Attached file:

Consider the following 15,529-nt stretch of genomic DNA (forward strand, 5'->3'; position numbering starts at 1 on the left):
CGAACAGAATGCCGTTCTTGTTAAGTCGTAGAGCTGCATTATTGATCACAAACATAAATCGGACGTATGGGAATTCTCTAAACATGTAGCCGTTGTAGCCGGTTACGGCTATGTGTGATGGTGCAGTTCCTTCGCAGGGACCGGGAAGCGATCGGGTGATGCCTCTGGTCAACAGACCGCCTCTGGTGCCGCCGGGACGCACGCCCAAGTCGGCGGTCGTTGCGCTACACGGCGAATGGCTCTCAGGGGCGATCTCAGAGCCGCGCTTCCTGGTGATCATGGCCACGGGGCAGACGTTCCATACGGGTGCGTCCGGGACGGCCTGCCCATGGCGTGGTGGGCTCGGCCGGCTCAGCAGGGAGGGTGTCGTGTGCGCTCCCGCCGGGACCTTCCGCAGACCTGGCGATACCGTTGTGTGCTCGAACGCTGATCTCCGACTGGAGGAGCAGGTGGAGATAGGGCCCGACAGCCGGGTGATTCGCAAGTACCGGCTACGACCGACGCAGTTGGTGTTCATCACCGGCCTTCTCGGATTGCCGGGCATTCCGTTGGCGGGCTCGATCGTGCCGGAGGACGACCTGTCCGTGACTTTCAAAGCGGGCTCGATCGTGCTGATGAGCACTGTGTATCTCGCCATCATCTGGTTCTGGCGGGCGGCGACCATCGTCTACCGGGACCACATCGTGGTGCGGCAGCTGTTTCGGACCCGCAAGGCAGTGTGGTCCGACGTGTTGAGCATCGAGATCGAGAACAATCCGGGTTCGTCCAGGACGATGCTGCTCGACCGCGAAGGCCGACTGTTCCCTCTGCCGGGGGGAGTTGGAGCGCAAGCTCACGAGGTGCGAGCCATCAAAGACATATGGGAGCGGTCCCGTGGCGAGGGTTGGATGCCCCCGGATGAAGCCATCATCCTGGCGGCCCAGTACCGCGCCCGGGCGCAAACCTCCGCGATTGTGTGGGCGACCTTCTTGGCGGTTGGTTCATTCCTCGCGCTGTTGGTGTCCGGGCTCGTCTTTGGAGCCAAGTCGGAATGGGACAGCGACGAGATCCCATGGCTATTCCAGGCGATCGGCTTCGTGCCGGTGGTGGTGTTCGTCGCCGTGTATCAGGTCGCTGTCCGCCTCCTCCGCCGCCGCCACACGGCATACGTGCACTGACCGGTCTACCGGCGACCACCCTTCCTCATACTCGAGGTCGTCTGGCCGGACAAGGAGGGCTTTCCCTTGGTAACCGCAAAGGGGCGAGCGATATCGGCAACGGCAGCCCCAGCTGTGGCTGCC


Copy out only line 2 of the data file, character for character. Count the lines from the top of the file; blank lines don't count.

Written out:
CGAACAGAATGCCGTTCTTGTTAAGTCGTAGAGCTGCATTATTGATCACAAACATAAATCGGACGTATGGGAATTCTCTAAACATGTAGCCGTTGTAGCCGGTTACGGCTATGTGTGATGGTGCAGTTCCTTCGCAGGGACCGGGAAGCGATCGGGTGATGCCTCTGGTCAACAGACCGCCTCTGGTGCCGCCGGGACGCACGCCCAAGTCGGCGGTCGTTGCGCTACACGGCGAATGGCTCTCAGGGGCGATCTCAGAGCCGCGCTTCCTGGTGATCATGGCCACGGGGCAGACGTTCCATACGGGTGCGTCCGGGACGGCCTGCCCATGGCGTGGTGGGCTCGGCCGGCTCAGCAGGGAGGGTGTCGTGTGCGCTCCCGCCGGGACCTTCCGCAGACCTGGCGATACCGTTGTGTGCTCGAACGCTGATCTCCGACTGGAGGAGCAGGTGGAGATAGGGCCCGACAGCCGGGTGATTCGCAAGTACCGGCTACGACCGACGCAGTTGGTGTTCATCACCGGCCTTCTCGGATTGCCGGGCATTCCGTTGGCGGGCTCGATCGTGCCGGAGGACGACCTGTCCGTGACTTTCAAAGCGGGCTCGATCGTGCTGATGAGCACTGTGTATCTCGCCATCATCTGGTTCTGGCGGGCGGCGACCATCGTCTACCGGGACCACATCGTGGTGCGGCAGCTGTTTCGGACCCGCAAGGCAGTGTGGTCCGACGTGTTGAGCATCGAGATCGAGAACAATCCGGGTTCGTCCAGGACGATGCTGCTCGACCGCGAAGGCCGACTGTTCCCTCTGCCGGGGGGAGTTGGAGCGCAAGCTCACGAGGTGCGAGCCATCAAAGACATATGGGAGCGGTCCCGTGGCGAGGGTTGGATGCCCCCGGATGAAGCCATCATCCTGGCGGCCCAGTACCGCGCCCGGGCGCAAACCTCCGCGATTGTGTGGGCGACCTTCTTGGCGGTTGGTTCATTCCTCGCGCTGTTGGTGTCCGGGCTCGTCTTTGGAGCCAAGTCGGAATGGGACAGCGACGAGATCCCATGGCTATTCCAGGCGATCGGCTTCGTGCCGGTGGTGGTGTTCGTCGCCGTGTATCAGGTCGCTGTCCGCCTCCTCCGCCGCCGCCACACGGCATACGTGCACTGACCGGTCTACCGGCGACCACCCTTCCTCATACTCGAGGTCGTCTGGCCGGACAAGGAGGGCTTTCCCTTGGTAACCGCAAAGGGGCGAGCGATATCGGCAACGGCAGCCCCAGCTGTGGCTGCC